No date for coal phase out as G7 environment ministers wrap meeting in Japan

Environment and energy ministers from the Group of Seven nations concluded two days of talks in northern Japan on Sunday without taking action on Canada’s push to set a timetable for phasing out coal-fired power plants.

In a 36-page communiqué after the Sapporo meeting, ministers reiterated their pledge to achieve net-zero greenhouse gas emissions by 2050 and pledged to work with other countries to end unrealized new coal-fired power projects. Take steps to reduce emissions.

“We call for and will work with other countries to end new unabated coal-fired power generation globally as soon as possible and accelerate the transition to clean energy in a fair manner,” the document said.

Canada’s Environment Minister Steven Guilbeault told Japan’s public broadcaster last week that he would like to see “strong language” in the final statement on phasing out coal.

Instead, leaders reiterated their need to “decarbonise the main electricity sector” by 2035.

In a statement on Twitter on Sunday, Guilbeault said he still welcomed the collective commitment of the G7 countries to accelerate the phase-out of coal, but also called for more urgency.

“It has never been more urgent for Canada to phase out coal-fired power generation by 2030,” the statement read.

“The science shows that countries, especially the G7, must do more, faster, to tackle climate change and get the Paris Agreement temperature targets met.”

In the 2015 Paris Agreement, 196 countries, including Canada, agreed to set national targets to reduce greenhouse gas emissions to prevent the planet from warming more than 2 degrees Celsius on average above pre-industrial levels.

Gilber advocates for a consensus on phasing out coal by 2030, as Canada has pledged, but environment ministers from the Group of Seven nations have struggled to find common ground on the issue as countries such as Japan continue to rely on coal for power.

Instead, Japan promotes its own natural strategy, which involves using what the country calls “clean coal” where emissions are collected.

A report earlier this month by Global Energy Monitor, an organization that tracks energy projects around the world, found that G7 countries account for 15% of global coal operating capacity.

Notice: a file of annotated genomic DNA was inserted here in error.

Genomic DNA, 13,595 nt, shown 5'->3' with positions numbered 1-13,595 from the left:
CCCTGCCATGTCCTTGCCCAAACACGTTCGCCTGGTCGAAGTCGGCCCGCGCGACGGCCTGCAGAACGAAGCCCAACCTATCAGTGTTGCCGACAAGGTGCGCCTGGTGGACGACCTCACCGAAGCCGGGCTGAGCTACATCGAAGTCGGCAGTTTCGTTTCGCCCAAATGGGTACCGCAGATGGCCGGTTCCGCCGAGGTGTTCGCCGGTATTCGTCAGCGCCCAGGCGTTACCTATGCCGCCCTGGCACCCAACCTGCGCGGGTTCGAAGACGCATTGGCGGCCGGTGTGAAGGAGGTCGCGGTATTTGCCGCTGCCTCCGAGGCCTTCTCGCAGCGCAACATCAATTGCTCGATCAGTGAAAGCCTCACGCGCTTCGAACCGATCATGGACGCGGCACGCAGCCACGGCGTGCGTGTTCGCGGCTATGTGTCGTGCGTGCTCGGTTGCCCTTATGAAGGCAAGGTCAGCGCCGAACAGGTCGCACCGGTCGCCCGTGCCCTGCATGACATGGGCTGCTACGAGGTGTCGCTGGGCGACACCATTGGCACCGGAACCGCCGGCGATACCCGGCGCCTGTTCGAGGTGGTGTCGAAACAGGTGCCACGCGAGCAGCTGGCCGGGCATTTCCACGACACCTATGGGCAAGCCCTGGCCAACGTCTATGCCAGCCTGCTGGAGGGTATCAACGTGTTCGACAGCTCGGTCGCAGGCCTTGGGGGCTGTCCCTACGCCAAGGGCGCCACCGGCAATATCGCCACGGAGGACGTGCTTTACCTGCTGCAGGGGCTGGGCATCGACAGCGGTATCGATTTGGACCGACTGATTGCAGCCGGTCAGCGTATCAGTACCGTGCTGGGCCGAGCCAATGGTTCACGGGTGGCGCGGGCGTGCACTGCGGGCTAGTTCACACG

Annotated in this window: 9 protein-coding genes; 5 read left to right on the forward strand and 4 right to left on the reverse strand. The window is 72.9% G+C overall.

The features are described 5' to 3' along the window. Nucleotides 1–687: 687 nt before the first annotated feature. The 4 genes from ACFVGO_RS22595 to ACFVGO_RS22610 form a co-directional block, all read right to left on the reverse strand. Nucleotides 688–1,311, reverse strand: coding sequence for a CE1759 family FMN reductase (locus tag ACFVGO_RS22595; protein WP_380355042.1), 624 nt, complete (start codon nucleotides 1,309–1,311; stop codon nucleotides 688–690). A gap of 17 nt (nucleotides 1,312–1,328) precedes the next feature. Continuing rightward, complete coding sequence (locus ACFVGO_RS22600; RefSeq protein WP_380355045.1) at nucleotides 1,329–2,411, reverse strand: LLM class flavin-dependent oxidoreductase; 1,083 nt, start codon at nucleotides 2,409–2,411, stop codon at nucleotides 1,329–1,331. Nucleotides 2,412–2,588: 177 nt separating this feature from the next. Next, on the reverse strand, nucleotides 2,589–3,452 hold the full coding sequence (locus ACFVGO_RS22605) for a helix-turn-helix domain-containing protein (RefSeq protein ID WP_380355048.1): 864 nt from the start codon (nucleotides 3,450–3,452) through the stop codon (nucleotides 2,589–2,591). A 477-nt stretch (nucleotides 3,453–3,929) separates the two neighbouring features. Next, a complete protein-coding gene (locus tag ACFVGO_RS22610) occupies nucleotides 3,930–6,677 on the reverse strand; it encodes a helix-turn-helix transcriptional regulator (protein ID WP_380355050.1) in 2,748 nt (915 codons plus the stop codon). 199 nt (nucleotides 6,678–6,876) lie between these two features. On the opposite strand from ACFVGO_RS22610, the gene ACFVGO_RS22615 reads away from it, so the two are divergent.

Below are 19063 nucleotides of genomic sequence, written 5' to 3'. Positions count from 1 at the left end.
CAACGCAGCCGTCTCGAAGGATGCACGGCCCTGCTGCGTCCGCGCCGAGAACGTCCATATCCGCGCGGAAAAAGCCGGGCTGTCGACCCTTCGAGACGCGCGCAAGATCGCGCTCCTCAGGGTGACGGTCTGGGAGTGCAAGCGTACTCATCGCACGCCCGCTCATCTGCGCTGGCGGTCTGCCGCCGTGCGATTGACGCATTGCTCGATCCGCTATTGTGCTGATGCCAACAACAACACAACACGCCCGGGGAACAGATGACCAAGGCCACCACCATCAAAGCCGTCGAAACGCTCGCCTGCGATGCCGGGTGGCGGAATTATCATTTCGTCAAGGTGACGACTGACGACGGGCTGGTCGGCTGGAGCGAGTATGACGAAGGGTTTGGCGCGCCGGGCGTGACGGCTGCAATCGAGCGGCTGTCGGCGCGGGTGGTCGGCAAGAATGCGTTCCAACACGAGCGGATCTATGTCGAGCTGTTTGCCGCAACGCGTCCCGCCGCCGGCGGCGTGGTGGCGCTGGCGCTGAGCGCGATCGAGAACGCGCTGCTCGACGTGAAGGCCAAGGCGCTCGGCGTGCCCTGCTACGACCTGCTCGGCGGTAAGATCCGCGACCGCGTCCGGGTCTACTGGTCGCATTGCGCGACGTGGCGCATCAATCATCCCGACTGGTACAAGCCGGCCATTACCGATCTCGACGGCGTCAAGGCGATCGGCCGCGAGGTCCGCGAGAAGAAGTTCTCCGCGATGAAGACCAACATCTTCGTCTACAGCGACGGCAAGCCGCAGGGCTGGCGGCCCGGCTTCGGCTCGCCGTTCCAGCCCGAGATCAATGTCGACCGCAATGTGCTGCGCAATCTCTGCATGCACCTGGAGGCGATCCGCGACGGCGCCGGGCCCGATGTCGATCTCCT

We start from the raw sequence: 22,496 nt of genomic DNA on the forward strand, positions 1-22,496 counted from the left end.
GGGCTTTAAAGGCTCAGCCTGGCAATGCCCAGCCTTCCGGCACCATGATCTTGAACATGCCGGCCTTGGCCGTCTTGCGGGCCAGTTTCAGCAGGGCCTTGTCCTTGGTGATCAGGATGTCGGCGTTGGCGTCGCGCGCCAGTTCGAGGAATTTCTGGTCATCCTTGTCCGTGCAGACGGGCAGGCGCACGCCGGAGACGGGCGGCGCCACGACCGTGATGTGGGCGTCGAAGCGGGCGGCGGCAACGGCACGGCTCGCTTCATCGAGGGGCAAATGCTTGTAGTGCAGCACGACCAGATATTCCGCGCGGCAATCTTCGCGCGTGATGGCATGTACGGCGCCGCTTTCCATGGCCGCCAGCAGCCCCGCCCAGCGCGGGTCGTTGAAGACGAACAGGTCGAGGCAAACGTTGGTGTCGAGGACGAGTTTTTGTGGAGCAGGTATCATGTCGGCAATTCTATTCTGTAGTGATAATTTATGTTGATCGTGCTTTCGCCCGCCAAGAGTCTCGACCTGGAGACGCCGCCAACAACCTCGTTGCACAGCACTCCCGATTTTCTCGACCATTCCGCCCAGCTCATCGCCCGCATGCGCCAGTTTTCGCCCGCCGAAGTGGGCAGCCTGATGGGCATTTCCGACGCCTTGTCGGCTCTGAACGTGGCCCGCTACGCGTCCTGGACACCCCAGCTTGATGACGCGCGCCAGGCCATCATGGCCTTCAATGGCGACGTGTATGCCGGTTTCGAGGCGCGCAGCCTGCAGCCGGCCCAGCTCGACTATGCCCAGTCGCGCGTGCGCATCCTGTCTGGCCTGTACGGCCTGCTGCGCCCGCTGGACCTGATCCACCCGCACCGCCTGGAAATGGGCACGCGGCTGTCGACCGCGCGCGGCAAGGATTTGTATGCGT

Global coal-fired power capacity grew last year, but that was largely because China opened so many new plants that it offset efforts to close plants in other parts of the world, the report said.

“The truth is that coal is the number one low-hanging fruit and needs to be replaced sooner rather than later,” said Andrew Weaver, a climate change policy researcher and professor at the University of Victoria.

Weaver, who previously led British Columbia’s Green Party, criticized the G7 for failing to offer a firm timetable for phasing out coal power, pointing instead to its 2050 net-zero pledge.

“No one at that table can be held accountable for not achieving that goal because it’s way beyond their political career, which is why it’s totally pointless,” he said.

Debora VanNijnatten, a political scientist at Wilfred Laurier University, said that while no deadline has been set globally, individual countries have pledged to follow their own domestic timelines. Table phasing out coal.

“I think it’s more important to see how individual countries deal with severe restrictions,” VanNijnatten said on Sunday.

The Sapporo talks also committed to cooperating on sensible and equitable environmental energy, water, agriculture and ocean policies.

“I believe we can prove to the international community that our commitment to climate change and environmental issues is unwavering, even in the context of the situation in Ukraine,” Japanese Environment Minister Akihiro Nishimura said after the talks.

Ministers also pledged to end plastic pollution, with the aim of reducing new plastic pollution to zero by 2040, as part of their priorities ahead of a G7 leaders’ summit in Hiroshima in May.

—Laura Ottoman, Canadian Press

climate change coal mining environment

Leave a Reply

Your email address will not be published. Required fields are marked *